Brian Davidson [00:09:23] Well, there are obstacles at a global level and with respect to the US, which clearly is an important global player in this in this whole question of climate change, the first obstacle, I would say is agreeing on a carbon tax. I think a carbon tax is a really important part of the toolkit because essentially the carbon is increasing the cost of the negative externalities. It's charging for those externalities. So agreeing to that carbon tax is one issue. Policy clarity is important as well for planning. So, you know, while the Biden administration has taken a lot of efforts to take in some executive actions and so on, there will be elections further down the line and then you could have a president unwinding those actions in future. So I think there really does need to be a bipartisan sort of consensus in some of these issues to give that policy clarity to investors. The next hurdle, I think is well, and I'm pretty optimistic that actually identifying the risks, the transition risks, the actual climate, the risk from climate change itself, those are really key. They're not quite in place at the moment. But I think with there is a big push to to get there. So I'm a little bit more optimistic on that one. The third main challenge that would probably be convincing fast growing emerging markets or other countries in general, you could put into that category countries whose economies are very reliance on fossil fuels to reduce their carbon emissions. But to get back to my first point, if the US can agree on a domestic carbon tax, then it could and most probably would be imposing carbon border taxes. And of course, you've got Europe, you've got the U.K., you've got other major economies, Japan, South Korea, even China has made a net zero commitment. That's by 2060. And they do have a domestic carbon market. So if you have these big economies all moving in the same direction, then I think some of the other countries that don't have such ambitious environmental plans, they will fall, they will fall into line. And that could be done through a question of diplomacy or that kind of using the stick of a carbon border tax, which provides a financial incentive for them to to increase their greenhouse gas reduction targets.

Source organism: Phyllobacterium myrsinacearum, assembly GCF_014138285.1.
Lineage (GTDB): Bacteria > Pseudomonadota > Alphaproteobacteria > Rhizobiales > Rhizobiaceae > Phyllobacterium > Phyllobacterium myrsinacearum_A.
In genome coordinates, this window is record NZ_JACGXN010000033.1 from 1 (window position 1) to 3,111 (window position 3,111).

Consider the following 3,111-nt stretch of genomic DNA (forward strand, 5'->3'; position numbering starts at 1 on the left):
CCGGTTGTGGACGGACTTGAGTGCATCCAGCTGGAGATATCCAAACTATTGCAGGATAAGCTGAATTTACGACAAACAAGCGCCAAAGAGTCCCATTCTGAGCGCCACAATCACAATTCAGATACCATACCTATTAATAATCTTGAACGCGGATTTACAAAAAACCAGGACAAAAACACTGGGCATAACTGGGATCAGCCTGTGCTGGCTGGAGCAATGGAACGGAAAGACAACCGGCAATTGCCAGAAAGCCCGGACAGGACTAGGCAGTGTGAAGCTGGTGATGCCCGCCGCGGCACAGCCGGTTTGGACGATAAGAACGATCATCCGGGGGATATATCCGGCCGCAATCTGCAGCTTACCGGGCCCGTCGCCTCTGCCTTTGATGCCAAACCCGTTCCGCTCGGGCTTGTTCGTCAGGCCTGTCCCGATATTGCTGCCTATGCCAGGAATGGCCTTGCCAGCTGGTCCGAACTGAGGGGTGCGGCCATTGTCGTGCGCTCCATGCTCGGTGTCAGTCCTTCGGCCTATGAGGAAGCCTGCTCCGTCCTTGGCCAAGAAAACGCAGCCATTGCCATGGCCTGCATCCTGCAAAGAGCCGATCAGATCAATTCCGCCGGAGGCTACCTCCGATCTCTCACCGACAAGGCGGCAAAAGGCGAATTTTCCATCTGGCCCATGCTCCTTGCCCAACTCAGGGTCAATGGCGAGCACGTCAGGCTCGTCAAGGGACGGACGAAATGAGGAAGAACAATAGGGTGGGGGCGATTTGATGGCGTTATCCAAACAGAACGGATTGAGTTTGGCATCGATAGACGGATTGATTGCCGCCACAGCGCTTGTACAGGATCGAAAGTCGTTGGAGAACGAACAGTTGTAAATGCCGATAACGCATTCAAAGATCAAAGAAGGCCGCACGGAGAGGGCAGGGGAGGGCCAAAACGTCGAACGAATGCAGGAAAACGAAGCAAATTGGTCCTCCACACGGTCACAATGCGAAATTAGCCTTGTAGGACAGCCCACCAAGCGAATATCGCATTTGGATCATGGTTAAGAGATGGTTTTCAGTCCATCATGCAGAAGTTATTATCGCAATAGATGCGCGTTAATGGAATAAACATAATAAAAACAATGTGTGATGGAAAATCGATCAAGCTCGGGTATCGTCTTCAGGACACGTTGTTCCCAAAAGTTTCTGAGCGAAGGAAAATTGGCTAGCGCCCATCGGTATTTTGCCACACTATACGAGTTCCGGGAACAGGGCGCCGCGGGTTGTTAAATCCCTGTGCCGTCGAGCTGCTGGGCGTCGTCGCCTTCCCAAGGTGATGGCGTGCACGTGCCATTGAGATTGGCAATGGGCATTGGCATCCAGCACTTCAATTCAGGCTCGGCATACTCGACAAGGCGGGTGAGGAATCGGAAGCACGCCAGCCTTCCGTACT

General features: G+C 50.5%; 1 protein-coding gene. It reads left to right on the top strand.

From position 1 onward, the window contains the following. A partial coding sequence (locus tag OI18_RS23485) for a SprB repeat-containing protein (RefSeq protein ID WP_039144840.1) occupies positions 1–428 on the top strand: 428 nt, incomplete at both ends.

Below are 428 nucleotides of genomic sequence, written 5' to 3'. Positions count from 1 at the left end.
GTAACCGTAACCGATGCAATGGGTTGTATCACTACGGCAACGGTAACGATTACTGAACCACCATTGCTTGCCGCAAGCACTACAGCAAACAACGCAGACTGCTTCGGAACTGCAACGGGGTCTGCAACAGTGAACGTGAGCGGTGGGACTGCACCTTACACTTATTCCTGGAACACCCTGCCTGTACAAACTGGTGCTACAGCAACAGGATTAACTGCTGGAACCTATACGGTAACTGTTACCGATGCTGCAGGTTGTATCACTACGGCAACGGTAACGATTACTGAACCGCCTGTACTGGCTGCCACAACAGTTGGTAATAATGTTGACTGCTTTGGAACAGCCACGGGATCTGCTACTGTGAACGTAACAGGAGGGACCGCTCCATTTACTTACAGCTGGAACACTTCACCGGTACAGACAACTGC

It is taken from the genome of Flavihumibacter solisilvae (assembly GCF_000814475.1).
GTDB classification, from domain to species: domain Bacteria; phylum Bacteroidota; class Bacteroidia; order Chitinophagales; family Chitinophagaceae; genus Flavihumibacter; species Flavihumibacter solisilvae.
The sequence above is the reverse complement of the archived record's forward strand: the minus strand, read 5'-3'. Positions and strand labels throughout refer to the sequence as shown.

Keesa Schreane [00:12:04] Wow. So just proving the point that no one is an island, that we are really in this together globally in terms of influencing. So, Brian, some great points here. Talking about the Biden, Harris climate agenda. Ambitious but doable, and just some things that can happen from an investor level. Institutional investors can have conversations with corporations, obviously need to continue to report on risk. But those conversations and understanding the policies can definitely influence, as well as corporations having conversations with their supply chains. Ensuring those supply chains have policies in place and agreeing to those policies. Supply chains are very important clearly, as we have this discussion. Also, some of the key areas that you pointed out, agreeing on the carbon tax could be something that could drive the conversation forward. Also, policy, clarity and bipartisan consensus, very important here. And really identifying those risks from climate change and convincing emerging market countries whose economies rely on carbon fuels, really having those discussions and influencing from reducing carbon from that perspective in those areas as well. Very interesting information. And you know what? We have a lot to come. It's just February and there's a lot coming down the pipeline. So I hope you come back and join us and chat about what we've seen so far after the next few months Brian.  

    Brian Davidson [00:13:29] Absolutely. Absolutely. I look forward to that and look forward to to monitoring the progress of the administration in this in this area. But more than just the administration, monitoring how the private sector deals with these issues and the solutions they provide. And maybe just to add on a slightly more positive note, this is not all about government. There are sort of underlying economic factors at play here. So, for example, the cost of renewable energy is falling and in some cases a cheaper than energy produced by traditional fossil fuels. Also, the price of electric cars is falling. And, you know, filling up your tank with an electric car is a lot cheaper than filling up your tank with petrol or gas, as you guys say. So there are those economic incentives.  

    Keesa Schreane [00:14:23] We invite you to subscribe to the Refinitiv Sustainability Perspectives podcast on iTunes, Spotify or wherever you stream your content. What did you think about the podcast? Leave us a review on iTunes or follow us on LinkedIn and Twitter for updates on our show. You can even check us out on YouTube now. Thank you for joining us. See you next time.